By Kyle Matthews
Minister of Pastoral Care
First Baptist Church, Greenville 

After years of writing church newsletter articles admonishing our congregation to care well for others and themselves, the installation of a new senior pastor at our place has made me realize a glaring omission! I’ve never written a word about minister care, and it’s long overdue!

While notes and cards are always encouraging to a minister— and while I’ve never seen one refuse chocolate— church members might be surprised to know that the things that us ministers appreciate the most are not things at all, but habits of relating. I share these suggestions knowing how much we all want to care for the ministers who care for us! 

The gift of being direct: Some people are so conflict-averse that they have a habit of routinely going to a third party in order to avoid direct communication. Therapists have a word for that: “triangulation,” and there’s a reason it rhymes with “strangulation.” It’s toxic to relationships, it’s gossip by another name, it erodes trust, and it’s a way of avoiding our most basic responsibility to be honest with one another. Jesus said “go directly” (Mt. 5:24) and Paul wrote: speak the truth in love. 

The gift of utilizing the staff structure: There is too much going on at the church for each minister to know the details of what is happening outside of their areas of responsibility. So, it’s a gift when church members familiarize themselves with how the church is organized and go directly to the right person or department. Most answers are readily available at the website, in the weekly newsletter or church bulletin, or the main number where you can be directed to the right office. Some administrative assistant are better equipped to help you with a particular issue than the minister! 

The gift of rationing communiques: During the pandemic when ministers were working from home, we often used our cell phones and personal emails out of necessity. As we try to return to a more sustainable work/life balance, it is a gift to us when members use our church office contact information and choose modes of communication that suit the urgency of the need. For example:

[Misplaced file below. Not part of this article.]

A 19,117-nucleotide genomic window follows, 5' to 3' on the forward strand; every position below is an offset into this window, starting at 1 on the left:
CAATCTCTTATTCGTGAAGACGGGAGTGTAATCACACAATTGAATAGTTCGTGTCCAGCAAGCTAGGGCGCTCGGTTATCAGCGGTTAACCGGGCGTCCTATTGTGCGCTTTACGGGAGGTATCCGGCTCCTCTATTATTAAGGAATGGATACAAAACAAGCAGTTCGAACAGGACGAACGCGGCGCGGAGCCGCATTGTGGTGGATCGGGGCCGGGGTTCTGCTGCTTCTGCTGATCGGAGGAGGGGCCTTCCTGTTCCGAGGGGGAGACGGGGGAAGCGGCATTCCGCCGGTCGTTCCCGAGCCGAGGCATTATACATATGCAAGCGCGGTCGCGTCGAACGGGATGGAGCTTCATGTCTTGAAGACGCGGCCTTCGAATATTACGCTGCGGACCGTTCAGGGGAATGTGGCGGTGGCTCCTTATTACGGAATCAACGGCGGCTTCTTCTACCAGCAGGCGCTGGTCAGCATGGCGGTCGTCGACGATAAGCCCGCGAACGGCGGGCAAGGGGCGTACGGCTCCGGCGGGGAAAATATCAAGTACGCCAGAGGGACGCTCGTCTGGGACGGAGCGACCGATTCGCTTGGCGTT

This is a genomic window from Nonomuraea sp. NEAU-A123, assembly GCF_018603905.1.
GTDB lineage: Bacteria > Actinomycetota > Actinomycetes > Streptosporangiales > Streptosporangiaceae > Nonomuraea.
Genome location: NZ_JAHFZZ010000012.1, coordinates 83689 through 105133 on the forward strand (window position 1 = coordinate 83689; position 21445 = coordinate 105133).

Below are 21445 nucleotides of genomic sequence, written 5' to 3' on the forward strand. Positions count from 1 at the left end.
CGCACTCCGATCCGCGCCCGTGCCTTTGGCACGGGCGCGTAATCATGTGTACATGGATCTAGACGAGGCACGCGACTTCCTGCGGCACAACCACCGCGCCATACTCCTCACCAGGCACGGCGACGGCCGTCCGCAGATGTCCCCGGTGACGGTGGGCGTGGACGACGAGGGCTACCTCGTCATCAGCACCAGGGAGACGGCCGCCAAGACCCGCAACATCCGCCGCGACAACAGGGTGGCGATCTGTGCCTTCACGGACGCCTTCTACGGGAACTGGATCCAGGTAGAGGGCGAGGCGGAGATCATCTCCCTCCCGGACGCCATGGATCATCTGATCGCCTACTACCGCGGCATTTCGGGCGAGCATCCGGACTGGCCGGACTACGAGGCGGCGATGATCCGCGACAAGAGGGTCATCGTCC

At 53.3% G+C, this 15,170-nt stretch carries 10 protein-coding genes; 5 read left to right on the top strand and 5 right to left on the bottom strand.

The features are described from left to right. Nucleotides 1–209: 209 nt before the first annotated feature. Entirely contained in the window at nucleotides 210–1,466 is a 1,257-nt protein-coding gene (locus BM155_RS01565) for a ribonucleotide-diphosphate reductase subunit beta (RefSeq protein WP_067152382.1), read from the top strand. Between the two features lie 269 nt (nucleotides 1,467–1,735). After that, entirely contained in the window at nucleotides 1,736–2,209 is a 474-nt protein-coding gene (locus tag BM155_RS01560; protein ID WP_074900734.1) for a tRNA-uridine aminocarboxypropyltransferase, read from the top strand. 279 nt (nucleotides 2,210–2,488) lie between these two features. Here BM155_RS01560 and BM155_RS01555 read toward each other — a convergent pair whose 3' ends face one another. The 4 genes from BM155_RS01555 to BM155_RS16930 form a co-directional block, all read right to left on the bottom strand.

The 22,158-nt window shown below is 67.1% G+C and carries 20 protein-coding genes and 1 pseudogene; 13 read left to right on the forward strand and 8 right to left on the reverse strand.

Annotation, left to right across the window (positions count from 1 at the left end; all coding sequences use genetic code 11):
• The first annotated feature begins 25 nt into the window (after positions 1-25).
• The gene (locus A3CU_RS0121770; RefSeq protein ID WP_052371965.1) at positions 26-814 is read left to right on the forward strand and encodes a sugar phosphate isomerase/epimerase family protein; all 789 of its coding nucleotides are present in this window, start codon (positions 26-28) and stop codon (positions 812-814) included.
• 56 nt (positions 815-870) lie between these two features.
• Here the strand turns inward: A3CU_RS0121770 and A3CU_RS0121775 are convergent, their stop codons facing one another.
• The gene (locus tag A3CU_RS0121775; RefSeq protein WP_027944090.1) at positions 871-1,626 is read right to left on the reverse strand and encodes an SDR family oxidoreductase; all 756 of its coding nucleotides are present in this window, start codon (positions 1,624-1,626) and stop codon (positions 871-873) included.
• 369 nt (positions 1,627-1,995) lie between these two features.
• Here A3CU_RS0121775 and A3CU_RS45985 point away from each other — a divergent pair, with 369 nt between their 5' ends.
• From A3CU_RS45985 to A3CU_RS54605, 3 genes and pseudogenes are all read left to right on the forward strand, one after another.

• Email is great for non-urgent business because it give the minister a record of correspondence, but email only exacerbates conflict when used to express a criticism or complaint. In person meetings are better!
  • When emailing, please avoid hitting “reply all” unless necessary! It adds another email to the inboxes of everyone in the thread.
  • Texts are good for quick questions and reminders, but they are terrible for long conversations or important information for which we need a reliable record.
  • Emergency phone calls after-hours and on weekends need to be made— not to the minister you happen to know best— but to the minister who is On Call through the Pastoral Care Emergency extension.
  • Our church office phone numbers are always preferable to our cell phones. 

The gift of sharing your background: Because they know their ministers so well, church members often assume their minister can retain names, dates, family relations, and medical histories. We relish the chance to get to know you, but we also need the grace of not being expected to remember everything, and the occasional reminder is a deeply appreciated gift!

The gift of prayer: Of course, the #1 thing you can do for us is to simply pause to pray for us. Prayer helps us all to examine our needs and feelings before we speak or react, to seek wisdom about how best to engage others, and to consider what’s best for member and minister alike!

Kyle Matthews